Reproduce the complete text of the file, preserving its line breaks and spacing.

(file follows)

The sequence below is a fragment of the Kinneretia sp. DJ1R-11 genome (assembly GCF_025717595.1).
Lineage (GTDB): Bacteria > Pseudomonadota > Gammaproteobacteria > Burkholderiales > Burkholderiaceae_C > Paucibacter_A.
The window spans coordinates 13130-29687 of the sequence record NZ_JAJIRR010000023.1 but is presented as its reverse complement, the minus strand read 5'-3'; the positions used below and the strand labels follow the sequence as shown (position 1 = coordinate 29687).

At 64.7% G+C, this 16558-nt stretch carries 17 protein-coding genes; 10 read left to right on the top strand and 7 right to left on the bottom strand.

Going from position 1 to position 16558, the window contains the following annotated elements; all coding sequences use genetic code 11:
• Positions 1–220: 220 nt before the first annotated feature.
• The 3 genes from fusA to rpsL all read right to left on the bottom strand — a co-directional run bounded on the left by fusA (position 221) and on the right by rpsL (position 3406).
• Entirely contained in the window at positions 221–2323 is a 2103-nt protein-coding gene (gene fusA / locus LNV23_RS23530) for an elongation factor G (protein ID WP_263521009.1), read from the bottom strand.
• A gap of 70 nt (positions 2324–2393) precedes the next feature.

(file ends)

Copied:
The sequence below is a fragment of the Kinneretia sp. DJ1R-11 genome (assembly GCF_025717595.1).
Lineage (GTDB): Bacteria > Pseudomonadota > Gammaproteobacteria > Burkholderiales > Burkholderiaceae_C > Paucibacter_A.
The window spans coordinates 13130-29687 of the sequence record NZ_JAJIRR010000023.1 but is presented as its reverse complement, the minus strand read 5'-3'; the positions used below and the strand labels follow the sequence as shown (position 1 = coordinate 29687).

At 64.7% G+C, this 16558-nt stretch carries 17 protein-coding genes; 10 read left to right on the top strand and 7 right to left on the bottom strand.

Going from position 1 to position 16558, the window contains the following annotated elements; all coding sequences use genetic code 11:
• Positions 1–220: 220 nt before the first annotated feature.
• The 3 genes from fusA to rpsL all read right to left on the bottom strand — a co-directional run bounded on the left by fusA (position 221) and on the right by rpsL (position 3406).
• Entirely contained in the window at positions 221–2323 is a 2103-nt protein-coding gene (gene fusA / locus LNV23_RS23530) for an elongation factor G (protein ID WP_263521009.1), read from the bottom strand.
• A gap of 70 nt (positions 2324–2393) precedes the next feature.